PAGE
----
Southern cassowary

Southern cassowary

Scientific name
Casuarius casuarius
Order
Family
קזואריים Casuariidae
Social Structure
Solitary
Activity
Food
Omnivor
Eats mainly fruits, arthropods, and small vertebrates
Dangers

Hunting, habitat destruction

תוכנית שימור בגן
Areas
Australia and Papua New Guinea
conservation status
VU
Extinct
EX
Extinct in the Wild
EW
Critically endangered
CR
Endangered
EN
Vulnerable
VU
Near Threatened
NT
least Concern
LC
Deficient Data
DD
In the Bible

Weight
KG
70
-
29
Life Expectancy
years
40
Interesting To Know

• The cassowary is Asia’s largest bird. It is a relative of the Australian emu, the African ostrich, and the South American nandu (or rhea). It is characterized by a “helmet.” The purpose of the helmet is unclear, and there are various opinions about this: some researchers claim that it serves as protection and for leveling the ground within the forest, while others claim that the horn is used to strengthen the deep sounds that the cassowary makes. There are also researchers who claim that within the species, it symbolizes the strength of the individual (for example, among females, the helmet is larger).

• The cassowary has large red fringes along its neck. The female lays three to five dark green eggs, generally two to three times per year. The male incubates the eggs himself for 49 – 61 days and cares for the chicks.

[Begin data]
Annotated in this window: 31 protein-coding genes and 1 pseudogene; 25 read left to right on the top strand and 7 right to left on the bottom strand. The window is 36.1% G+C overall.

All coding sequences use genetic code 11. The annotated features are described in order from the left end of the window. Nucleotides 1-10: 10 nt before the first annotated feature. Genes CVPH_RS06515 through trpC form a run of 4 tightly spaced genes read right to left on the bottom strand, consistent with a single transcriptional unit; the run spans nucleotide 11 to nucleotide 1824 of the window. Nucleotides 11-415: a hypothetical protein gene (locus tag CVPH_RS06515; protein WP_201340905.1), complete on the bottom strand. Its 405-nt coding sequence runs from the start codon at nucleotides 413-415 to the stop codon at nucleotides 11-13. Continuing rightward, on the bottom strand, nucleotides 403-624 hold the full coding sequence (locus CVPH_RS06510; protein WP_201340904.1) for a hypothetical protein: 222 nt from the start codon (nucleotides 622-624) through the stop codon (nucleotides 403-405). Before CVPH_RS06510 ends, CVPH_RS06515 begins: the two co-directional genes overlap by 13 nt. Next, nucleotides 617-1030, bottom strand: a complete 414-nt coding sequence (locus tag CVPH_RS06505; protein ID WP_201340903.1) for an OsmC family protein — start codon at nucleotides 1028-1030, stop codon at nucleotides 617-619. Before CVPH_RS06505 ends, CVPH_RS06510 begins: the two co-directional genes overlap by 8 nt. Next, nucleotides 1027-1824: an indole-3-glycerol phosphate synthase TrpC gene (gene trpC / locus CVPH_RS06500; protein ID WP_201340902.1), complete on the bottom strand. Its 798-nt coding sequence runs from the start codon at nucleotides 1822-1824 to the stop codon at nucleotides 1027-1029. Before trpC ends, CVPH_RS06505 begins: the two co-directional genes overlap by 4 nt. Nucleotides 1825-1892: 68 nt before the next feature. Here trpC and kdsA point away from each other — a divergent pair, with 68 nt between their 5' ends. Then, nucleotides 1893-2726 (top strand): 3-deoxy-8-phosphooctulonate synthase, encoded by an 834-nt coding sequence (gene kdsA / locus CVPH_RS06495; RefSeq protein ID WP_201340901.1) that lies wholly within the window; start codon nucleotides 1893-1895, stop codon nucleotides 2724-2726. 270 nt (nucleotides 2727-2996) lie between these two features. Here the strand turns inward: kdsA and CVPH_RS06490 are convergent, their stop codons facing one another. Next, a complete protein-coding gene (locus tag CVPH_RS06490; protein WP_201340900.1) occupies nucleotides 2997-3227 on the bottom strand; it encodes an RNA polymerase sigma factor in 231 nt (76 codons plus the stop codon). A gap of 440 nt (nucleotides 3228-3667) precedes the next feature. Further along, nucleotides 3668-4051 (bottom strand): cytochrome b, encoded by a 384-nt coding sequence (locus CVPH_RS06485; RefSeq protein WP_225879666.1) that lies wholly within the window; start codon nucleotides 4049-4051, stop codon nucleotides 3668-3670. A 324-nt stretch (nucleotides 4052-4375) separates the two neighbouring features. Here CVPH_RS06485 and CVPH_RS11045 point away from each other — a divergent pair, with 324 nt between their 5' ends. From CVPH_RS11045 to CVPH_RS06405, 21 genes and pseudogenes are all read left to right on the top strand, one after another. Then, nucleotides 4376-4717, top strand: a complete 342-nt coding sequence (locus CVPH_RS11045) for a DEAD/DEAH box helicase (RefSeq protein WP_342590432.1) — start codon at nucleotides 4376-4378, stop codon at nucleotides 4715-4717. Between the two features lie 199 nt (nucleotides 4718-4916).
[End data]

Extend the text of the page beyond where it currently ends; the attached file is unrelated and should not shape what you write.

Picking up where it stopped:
• Cassowaries are very dangerous, as their feet are equipped with long and sharp nails, which help the cassowary to protect itself from predators. In times of danger, the cassowary assaults with its leg extended forward and aimed at the center of its target. Therefore, treatment at the zoo is performed from a distance, and the keepers do not enter the exhibit with the cassowary.

• Cazzie the cassowary has lived at the zoo for years, known to many from his appearance in the film “Noah’s Ark Returns,” where he says “Will this be televised?” Cassie has lived for many years at the small lake and was brought over from the old zoo. Today, there is also a female cassowary called Yovava, who was brought over from the GanGuru.

• Females are larger than males, and they weigh between 40 and 70 kilograms, while males weigh between 29 and 35 kilograms. The horn on their head measures 13 – 17 centimeters. Their feathers are black, except for some colorful growth in the chest area, which is red. The head and neck are blue.

Photo Zohar Shemesh

Endangered status
vu
Worldwide
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Israel
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